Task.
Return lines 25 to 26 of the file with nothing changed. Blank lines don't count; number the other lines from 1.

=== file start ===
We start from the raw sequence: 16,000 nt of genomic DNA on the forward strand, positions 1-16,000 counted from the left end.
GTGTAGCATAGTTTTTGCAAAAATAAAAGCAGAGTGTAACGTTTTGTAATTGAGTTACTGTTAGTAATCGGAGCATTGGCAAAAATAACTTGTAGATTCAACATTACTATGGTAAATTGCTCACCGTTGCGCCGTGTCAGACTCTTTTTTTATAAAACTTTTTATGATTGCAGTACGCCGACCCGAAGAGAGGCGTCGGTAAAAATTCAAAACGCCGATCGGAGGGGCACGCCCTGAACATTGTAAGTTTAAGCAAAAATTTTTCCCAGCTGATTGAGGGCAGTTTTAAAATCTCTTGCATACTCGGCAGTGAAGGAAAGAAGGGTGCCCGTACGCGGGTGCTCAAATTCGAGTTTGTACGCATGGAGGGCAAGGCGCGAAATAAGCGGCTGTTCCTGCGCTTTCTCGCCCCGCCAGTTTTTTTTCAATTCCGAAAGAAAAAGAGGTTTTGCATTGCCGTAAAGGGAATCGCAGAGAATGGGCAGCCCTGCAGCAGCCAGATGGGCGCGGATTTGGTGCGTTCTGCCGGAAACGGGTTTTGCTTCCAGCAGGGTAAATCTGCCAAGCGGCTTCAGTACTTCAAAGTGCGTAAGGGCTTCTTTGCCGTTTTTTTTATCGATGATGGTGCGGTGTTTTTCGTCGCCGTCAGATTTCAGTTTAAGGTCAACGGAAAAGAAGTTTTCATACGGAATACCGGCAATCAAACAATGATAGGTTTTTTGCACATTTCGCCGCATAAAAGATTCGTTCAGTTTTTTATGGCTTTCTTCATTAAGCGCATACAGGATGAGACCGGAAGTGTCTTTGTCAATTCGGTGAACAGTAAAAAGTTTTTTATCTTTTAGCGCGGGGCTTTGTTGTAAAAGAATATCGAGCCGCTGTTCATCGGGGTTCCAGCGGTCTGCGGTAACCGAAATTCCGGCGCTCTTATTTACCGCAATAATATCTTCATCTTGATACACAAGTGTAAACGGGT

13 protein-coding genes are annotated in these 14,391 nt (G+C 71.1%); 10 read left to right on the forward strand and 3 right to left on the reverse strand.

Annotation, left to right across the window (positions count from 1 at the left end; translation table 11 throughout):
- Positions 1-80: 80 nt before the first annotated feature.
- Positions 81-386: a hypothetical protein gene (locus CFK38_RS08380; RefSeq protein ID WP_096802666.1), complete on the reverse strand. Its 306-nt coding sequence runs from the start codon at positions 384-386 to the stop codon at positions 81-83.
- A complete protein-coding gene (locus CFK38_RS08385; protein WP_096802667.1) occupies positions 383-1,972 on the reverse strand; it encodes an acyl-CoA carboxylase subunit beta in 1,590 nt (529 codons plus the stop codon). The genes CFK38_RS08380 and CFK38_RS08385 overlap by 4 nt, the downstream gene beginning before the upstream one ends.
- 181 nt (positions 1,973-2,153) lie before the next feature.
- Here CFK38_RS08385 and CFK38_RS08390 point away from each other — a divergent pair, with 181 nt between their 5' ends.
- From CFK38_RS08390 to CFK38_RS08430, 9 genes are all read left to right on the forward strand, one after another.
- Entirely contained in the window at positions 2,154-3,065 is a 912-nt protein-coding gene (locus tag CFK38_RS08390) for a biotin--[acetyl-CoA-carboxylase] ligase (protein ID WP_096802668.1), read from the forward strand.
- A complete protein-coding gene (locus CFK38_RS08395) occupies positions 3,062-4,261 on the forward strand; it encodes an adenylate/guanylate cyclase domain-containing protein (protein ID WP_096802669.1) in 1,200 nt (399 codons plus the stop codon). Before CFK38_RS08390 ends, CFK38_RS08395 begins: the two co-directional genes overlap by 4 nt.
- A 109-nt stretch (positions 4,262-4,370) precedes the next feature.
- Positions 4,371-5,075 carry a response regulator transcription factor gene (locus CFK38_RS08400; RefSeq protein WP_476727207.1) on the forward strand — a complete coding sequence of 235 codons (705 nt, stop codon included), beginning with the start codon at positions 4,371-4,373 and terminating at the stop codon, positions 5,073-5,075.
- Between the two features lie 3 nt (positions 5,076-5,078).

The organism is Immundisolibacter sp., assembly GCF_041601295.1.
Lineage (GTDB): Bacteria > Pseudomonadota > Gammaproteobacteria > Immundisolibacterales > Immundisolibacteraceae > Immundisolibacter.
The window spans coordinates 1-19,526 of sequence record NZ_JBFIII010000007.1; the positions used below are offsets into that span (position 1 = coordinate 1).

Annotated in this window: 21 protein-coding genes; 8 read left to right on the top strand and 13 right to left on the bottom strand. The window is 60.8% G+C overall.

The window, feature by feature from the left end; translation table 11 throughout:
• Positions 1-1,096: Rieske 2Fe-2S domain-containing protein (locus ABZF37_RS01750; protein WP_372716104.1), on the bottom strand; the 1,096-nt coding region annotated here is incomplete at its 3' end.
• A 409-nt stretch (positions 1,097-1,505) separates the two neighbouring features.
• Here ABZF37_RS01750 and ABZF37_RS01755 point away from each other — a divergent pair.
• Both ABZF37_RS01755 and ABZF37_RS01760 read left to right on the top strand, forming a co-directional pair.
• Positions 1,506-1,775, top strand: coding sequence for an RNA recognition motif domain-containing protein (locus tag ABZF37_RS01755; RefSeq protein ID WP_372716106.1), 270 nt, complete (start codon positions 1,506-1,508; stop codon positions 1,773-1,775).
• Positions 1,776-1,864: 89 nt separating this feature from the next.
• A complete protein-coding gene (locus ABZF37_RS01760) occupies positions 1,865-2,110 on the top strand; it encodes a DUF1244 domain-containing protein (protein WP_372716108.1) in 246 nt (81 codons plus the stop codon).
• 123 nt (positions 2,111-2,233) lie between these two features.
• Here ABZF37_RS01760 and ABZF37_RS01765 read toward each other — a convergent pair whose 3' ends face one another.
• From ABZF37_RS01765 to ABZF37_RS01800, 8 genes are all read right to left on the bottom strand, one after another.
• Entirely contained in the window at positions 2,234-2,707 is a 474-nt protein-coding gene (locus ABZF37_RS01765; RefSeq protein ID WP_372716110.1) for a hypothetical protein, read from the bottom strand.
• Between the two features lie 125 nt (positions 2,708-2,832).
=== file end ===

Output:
• Positions 1,506-1,775, top strand: coding sequence for an RNA recognition motif domain-containing protein (locus tag ABZF37_RS01755; RefSeq protein ID WP_372716106.1), 270 nt, complete (start codon positions 1,506-1,508; stop codon positions 1,773-1,775).
• Positions 1,776-1,864: 89 nt separating this feature from the next.